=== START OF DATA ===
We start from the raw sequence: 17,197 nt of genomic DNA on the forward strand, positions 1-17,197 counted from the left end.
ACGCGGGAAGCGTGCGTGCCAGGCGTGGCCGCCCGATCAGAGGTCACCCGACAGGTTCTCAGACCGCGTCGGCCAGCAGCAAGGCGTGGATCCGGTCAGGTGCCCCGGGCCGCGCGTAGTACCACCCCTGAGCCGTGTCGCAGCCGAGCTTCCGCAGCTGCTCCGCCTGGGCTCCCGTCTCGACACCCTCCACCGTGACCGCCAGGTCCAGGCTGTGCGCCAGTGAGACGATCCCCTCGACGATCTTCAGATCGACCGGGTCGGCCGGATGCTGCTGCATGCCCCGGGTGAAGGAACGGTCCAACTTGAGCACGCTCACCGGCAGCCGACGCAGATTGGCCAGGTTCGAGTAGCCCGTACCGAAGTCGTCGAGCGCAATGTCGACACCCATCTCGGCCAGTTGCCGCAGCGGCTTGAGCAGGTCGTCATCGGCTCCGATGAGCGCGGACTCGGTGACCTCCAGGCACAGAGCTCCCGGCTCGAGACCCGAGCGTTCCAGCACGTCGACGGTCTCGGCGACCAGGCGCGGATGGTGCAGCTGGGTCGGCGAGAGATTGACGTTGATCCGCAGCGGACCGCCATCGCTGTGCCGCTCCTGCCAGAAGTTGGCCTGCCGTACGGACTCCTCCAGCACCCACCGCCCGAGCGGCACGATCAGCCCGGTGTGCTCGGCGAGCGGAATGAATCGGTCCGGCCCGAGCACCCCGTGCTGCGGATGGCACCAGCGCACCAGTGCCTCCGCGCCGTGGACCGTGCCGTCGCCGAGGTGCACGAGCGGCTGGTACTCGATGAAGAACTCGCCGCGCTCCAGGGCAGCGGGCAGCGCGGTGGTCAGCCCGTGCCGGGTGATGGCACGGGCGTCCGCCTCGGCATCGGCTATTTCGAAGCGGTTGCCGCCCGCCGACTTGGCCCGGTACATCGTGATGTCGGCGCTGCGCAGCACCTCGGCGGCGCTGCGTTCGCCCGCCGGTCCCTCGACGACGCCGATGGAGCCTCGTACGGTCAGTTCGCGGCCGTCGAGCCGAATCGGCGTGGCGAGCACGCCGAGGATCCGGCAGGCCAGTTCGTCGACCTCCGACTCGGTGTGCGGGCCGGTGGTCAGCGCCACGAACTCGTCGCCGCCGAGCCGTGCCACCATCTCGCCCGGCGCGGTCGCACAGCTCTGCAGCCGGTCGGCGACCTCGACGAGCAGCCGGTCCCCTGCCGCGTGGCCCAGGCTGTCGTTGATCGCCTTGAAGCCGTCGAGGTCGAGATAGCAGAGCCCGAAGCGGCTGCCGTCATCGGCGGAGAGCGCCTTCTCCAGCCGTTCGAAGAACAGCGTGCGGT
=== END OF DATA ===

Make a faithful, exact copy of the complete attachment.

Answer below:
We start from the raw sequence: 17,197 nt of genomic DNA on the forward strand, positions 1-17,197 counted from the left end.
ACGCGGGAAGCGTGCGTGCCAGGCGTGGCCGCCCGATCAGAGGTCACCCGACAGGTTCTCAGACCGCGTCGGCCAGCAGCAAGGCGTGGATCCGGTCAGGTGCCCCGGGCCGCGCGTAGTACCACCCCTGAGCCGTGTCGCAGCCGAGCTTCCGCAGCTGCTCCGCCTGGGCTCCCGTCTCGACACCCTCCACCGTGACCGCCAGGTCCAGGCTGTGCGCCAGTGAGACGATCCCCTCGACGATCTTCAGATCGACCGGGTCGGCCGGATGCTGCTGCATGCCCCGGGTGAAGGAACGGTCCAACTTGAGCACGCTCACCGGCAGCCGACGCAGATTGGCCAGGTTCGAGTAGCCCGTACCGAAGTCGTCGAGCGCAATGTCGACACCCATCTCGGCCAGTTGCCGCAGCGGCTTGAGCAGGTCGTCATCGGCTCCGATGAGCGCGGACTCGGTGACCTCCAGGCACAGAGCTCCCGGCTCGAGACCCGAGCGTTCCAGCACGTCGACGGTCTCGGCGACCAGGCGCGGATGGTGCAGCTGGGTCGGCGAGAGATTGACGTTGATCCGCAGCGGACCGCCATCGCTGTGCCGCTCCTGCCAGAAGTTGGCCTGCCGTACGGACTCCTCCAGCACCCACCGCCCGAGCGGCACGATCAGCCCGGTGTGCTCGGCGAGCGGAATGAATCGGTCCGGCCCGAGCACCCCGTGCTGCGGATGGCACCAGCGCACCAGTGCCTCCGCGCCGTGGACCGTGCCGTCGCCGAGGTGCACGAGCGGCTGGTACTCGATGAAGAACTCGCCGCGCTCCAGGGCAGCGGGCAGCGCGGTGGTCAGCCCGTGCCGGGTGATGGCACGGGCGTCCGCCTCGGCATCGGCTATTTCGAAGCGGTTGCCGCCCGCCGACTTGGCCCGGTACATCGTGATGTCGGCGCTGCGCAGCACCTCGGCGGCGCTGCGTTCGCCCGCCGGTCCCTCGACGACGCCGATGGAGCCTCGTACGGTCAGTTCGCGGCCGTCGAGCCGAATCGGCGTGGCGAGCACGCCGAGGATCCGGCAGGCCAGTTCGTCGACCTCCGACTCGGTGTGCGGGCCGGTGGTCAGCGCCACGAACTCGTCGCCGCCGAGCCGTGCCACCATCTCGCCCGGCGCGGTCGCACAGCTCTGCAGCCGGTCGGCGACCTCGACGAGCAGCCGGTCCCCTGCCGCGTGGCCCAGGCTGTCGTTGATCGCCTTGAAGCCGTCGAGGTCGAGATAGCAGAGCCCGAAGCGGCTGCCGTCATCGGCGGAGAGCGCCTTCTCCAGCCGTTCGAAGAACAGCGTGCGGT